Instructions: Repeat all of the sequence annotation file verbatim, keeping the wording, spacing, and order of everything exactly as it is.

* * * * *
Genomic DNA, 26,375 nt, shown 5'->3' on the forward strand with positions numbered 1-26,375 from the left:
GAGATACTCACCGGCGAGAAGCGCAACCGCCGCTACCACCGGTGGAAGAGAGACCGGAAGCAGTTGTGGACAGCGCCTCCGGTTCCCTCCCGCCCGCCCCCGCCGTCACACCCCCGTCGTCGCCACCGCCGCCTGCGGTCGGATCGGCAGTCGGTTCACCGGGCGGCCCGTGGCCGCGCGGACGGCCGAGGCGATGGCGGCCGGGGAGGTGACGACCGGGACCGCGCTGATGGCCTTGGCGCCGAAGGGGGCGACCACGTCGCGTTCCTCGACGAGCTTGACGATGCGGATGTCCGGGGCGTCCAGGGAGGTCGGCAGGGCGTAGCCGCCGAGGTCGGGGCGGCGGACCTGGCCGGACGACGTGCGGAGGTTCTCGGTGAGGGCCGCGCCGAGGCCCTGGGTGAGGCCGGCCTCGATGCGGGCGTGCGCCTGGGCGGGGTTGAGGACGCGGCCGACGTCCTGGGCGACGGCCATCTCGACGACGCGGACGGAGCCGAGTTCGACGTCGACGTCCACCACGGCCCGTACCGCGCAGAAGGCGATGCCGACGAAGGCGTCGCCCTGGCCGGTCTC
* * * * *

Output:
Genomic DNA, 26,375 nt, shown 5'->3' on the forward strand with positions numbered 1-26,375 from the left:
GAGATACTCACCGGCGAGAAGCGCAACCGCCGCTACCACCGGTGGAAGAGAGACCGGAAGCAGTTGTGGACAGCGCCTCCGGTTCCCTCCCGCCCGCCCCCGCCGTCACACCCCCGTCGTCGCCACCGCCGCCTGCGGTCGGATCGGCAGTCGGTTCACCGGGCGGCCCGTGGCCGCGCGGACGGCCGAGGCGATGGCGGCCGGGGAGGTGACGACCGGGACCGCGCTGATGGCCTTGGCGCCGAAGGGGGCGACCACGTCGCGTTCCTCGACGAGCTTGACGATGCGGATGTCCGGGGCGTCCAGGGAGGTCGGCAGGGCGTAGCCGCCGAGGTCGGGGCGGCGGACCTGGCCGGACGACGTGCGGAGGTTCTCGGTGAGGGCCGCGCCGAGGCCCTGGGTGAGGCCGGCCTCGATGCGGGCGTGCGCCTGGGCGGGGTTGAGGACGCGGCCGACGTCCTGGGCGACGGCCATCTCGACGACGCGGACGGAGCCGAGTTCGACGTCGACGTCCACCACGGCCCGTACCGCGCAGAAGGCGATGCCGACGAAGGCGTCGCCCTGGCCGGTCTC